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mayonewsreleases (@mayonewsreleases) published a blog post · March 1st, 2013

Mayo Sinus Clinic Offers Answers to Lingering Congestion, Sinus Problems

More than 30 million Americans have episodes of either nasal allergies or sinusitis every year. Vague symptoms such as congestion and facial pressure can be attributed to various problems and often prompt unnecessary self-medication. Doctors at Mayo Clinic say defining the cause of the symptoms is the first step in helping patients breathe easier.

VIDEO ALERT: Video of Dr. Bolger is available on the Mayo Clinic News Network.

VIDEO ALERT: Video de Dr. Guarderas está disponible en Mayo Clinic News Network.

Mayo Clinic has combined the expertise of immunologists and ear, nose, throat (ENT) specialists into a Sinus Clinic which aims to treat a person's entire respiratory system, including problems in the nose (rhinitis) and problems in the sinuses (sinusitis) to provide accurate answers to lingering problems.

"The concept is to look at problems as part of one-airway disease, meaning we look at the individual in full, not just in sections," says Juan Guarderas, M.D., an allergy specialist at Mayo Clinic and part of the new Sinus Clinic. He adds that some patients who have problems in the sinuses can also have problems in the lungs, so an accurate diagnosis is the first step in avoiding complications.

"Getting an accurate diagnosis is very important before proceeding with treatment," says William Bolger, M.D., an ENT specialist at Mayo Clinic who focuses on nasal and sinus conditions.

"The symptoms might feel the same if you have allergies, infection or even polyps in the nose. The person might just have trouble breathing through their nose, so figuring out what is causing the symptom is very important," Dr. Bolger says.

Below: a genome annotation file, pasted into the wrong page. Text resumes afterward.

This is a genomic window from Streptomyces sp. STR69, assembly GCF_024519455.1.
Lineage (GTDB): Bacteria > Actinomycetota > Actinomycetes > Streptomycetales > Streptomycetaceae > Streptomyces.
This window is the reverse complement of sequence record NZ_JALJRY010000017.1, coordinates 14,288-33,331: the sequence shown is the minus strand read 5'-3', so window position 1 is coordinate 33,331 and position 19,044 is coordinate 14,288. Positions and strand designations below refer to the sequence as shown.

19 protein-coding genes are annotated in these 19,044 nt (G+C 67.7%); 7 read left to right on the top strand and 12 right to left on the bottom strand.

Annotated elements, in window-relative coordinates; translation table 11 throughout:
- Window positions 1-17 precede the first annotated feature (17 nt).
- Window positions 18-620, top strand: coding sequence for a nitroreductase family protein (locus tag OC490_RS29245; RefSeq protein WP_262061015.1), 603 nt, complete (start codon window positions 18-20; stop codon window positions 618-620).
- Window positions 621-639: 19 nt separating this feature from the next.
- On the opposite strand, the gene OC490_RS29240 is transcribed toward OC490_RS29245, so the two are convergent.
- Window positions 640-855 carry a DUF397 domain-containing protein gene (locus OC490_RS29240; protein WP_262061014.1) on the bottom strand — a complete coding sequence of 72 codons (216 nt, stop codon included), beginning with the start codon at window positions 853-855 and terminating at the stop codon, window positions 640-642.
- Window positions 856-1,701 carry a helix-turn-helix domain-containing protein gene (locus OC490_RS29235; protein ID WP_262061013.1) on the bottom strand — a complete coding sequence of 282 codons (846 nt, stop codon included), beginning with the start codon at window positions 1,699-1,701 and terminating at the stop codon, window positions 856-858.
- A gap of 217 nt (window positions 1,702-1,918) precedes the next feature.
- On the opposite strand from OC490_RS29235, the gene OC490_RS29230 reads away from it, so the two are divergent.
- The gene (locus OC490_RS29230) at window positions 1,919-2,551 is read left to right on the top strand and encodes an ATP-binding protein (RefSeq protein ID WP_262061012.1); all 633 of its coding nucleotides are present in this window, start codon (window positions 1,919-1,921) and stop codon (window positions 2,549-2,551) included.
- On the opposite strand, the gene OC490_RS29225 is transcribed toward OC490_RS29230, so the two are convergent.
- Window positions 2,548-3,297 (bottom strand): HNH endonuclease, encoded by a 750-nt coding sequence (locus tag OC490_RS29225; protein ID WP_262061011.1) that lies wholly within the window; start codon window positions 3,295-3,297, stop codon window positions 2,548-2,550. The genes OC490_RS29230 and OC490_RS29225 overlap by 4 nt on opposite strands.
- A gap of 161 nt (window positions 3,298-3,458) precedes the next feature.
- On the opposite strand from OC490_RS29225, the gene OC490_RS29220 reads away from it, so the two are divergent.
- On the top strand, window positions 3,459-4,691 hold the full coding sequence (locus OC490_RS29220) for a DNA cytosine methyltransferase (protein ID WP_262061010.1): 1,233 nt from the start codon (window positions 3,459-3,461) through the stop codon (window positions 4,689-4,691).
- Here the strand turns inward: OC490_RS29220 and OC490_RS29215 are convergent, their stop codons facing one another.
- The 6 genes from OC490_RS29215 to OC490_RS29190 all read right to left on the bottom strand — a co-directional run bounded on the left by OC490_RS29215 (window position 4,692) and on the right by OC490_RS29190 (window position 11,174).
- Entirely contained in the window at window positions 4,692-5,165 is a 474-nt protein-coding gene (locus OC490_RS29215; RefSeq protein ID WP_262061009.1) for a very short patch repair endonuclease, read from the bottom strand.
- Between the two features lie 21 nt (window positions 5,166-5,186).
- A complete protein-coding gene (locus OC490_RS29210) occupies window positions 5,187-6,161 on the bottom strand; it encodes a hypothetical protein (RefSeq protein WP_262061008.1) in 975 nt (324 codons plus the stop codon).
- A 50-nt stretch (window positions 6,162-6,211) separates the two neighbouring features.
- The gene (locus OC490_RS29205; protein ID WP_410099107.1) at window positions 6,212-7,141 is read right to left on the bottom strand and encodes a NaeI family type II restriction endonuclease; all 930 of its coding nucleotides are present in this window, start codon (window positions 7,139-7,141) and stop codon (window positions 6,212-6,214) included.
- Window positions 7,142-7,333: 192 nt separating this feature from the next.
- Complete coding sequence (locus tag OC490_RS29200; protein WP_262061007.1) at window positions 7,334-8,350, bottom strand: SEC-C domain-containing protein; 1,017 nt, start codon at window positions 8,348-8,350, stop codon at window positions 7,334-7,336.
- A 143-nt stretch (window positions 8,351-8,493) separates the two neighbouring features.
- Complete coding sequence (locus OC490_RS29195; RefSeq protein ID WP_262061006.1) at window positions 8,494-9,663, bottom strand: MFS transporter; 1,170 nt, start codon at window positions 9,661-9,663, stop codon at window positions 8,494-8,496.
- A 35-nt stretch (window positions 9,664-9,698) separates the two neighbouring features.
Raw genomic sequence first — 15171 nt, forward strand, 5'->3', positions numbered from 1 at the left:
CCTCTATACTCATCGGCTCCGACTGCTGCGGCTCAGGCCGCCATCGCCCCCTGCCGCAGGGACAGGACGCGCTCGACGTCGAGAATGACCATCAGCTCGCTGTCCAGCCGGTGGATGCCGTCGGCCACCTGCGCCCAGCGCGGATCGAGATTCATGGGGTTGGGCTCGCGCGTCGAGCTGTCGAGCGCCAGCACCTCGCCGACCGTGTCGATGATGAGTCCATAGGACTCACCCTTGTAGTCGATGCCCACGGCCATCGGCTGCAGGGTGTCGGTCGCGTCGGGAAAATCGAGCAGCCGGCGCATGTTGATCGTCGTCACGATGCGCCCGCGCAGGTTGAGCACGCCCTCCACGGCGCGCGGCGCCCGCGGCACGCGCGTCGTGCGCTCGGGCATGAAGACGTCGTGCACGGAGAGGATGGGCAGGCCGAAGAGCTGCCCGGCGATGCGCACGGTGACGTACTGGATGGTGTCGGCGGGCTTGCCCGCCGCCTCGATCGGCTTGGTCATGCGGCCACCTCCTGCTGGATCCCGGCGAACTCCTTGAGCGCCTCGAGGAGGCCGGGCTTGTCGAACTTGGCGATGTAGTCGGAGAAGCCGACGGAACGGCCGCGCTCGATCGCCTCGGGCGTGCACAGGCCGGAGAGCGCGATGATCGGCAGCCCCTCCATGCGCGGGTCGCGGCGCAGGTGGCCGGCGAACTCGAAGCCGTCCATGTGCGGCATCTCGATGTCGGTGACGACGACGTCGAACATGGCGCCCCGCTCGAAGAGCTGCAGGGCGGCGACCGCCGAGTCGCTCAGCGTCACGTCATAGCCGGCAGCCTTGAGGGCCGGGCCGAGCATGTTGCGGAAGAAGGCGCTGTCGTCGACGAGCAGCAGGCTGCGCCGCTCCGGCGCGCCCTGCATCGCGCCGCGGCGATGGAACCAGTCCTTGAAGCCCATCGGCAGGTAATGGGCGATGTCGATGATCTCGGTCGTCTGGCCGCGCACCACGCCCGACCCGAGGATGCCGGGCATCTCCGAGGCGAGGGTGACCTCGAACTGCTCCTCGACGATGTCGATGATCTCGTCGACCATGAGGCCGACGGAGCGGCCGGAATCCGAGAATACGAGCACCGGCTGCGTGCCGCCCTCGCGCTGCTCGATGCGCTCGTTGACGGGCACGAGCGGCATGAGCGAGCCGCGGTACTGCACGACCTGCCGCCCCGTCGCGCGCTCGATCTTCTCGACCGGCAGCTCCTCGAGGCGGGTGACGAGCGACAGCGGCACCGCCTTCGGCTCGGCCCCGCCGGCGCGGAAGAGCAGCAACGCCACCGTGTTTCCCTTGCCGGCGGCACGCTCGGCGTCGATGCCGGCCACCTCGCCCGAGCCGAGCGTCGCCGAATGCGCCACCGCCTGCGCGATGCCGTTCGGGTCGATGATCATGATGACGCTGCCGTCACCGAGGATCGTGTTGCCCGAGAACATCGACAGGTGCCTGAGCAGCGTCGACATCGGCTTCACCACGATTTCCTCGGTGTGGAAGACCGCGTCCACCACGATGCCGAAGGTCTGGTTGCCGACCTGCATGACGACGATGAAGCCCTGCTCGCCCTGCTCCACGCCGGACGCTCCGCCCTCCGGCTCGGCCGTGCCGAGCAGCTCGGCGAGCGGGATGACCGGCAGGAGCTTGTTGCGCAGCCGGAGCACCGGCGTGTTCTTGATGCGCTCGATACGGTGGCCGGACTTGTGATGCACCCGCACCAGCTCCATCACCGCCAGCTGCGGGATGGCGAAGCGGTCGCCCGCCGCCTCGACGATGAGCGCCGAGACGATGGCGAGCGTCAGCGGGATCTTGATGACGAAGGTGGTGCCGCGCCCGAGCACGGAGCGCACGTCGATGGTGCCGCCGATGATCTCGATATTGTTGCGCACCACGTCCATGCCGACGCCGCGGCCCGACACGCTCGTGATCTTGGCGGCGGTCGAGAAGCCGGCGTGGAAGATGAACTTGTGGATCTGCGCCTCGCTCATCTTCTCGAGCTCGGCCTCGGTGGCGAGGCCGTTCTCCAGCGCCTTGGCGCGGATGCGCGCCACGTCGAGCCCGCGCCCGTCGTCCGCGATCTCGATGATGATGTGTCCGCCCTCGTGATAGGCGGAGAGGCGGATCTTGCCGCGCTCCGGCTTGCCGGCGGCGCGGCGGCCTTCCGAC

"People think that everybody has allergies — especially allergy to pollen and to dust mites — and that there's nothing you can do," Dr. Guarderas says. "Actually, one of the beautiful things about treating the nose and sinuses is that we can do a lot about the symptoms and the limitations that these diseases produce."

He adds that different triggers, including allergies and the common cold, can cause sinusitis. "About 25 percent of the population has some degree of allergic disease, whether it is mild, moderate to severe," Dr. Guarderas says. "So, either treating or ruling out allergies is an important first step."

Dr. Guarderas cautions against self-diagnosis, because many people attribute face pressure or face pain to either a sinus infection or an allergic response, and begin to take over-the-counter medication without knowing the true cause of their symptoms.

"There's evidence that the quality of life of patients who have nasal or sinus disease is poor," Dr. Guarderas adds, noting that there are different types of sinusitis. "So, a good diagnosis helps to provide adequate therapy and avoid excessive and unnecessary treatments, and that is an important benefit we can provide at Mayo Clinic by using the team approach."

In addition to medication, endoscopy — or visualizing sinus cavities with a small camera called an endoscope — can be used to diagnose and treat nasal and sinus problems. New, minimally invasive ways of reaching the sinuses offer answers to many patients.

"People who come to us after trying medication might find that endoscopy helps us determine the nature of their problem and better tailor medicines — for example, in the case of a bacterial infection that is resistant to certain antibiotics, we can collect a sample of the infection using the endoscope, culture it in the microbiology lab, test it against several antibiotics and determine the antibiotic that will likely address the infection, — in this way we might help the patient avoid surgery by trying a different medicine," Dr. Bolger explains.

Over the past two decades innovations in instrumentation and imaging have helped improve sinonasal surgery for patients. For example, Dr. Bolger explains that surgeons are challenged during sinus surgery due to the variation in sinus anatomy between patients. Now, a map of a patient's sinuses can be obtained via a CT scan and used to guide surgery, potentially increasing safety.

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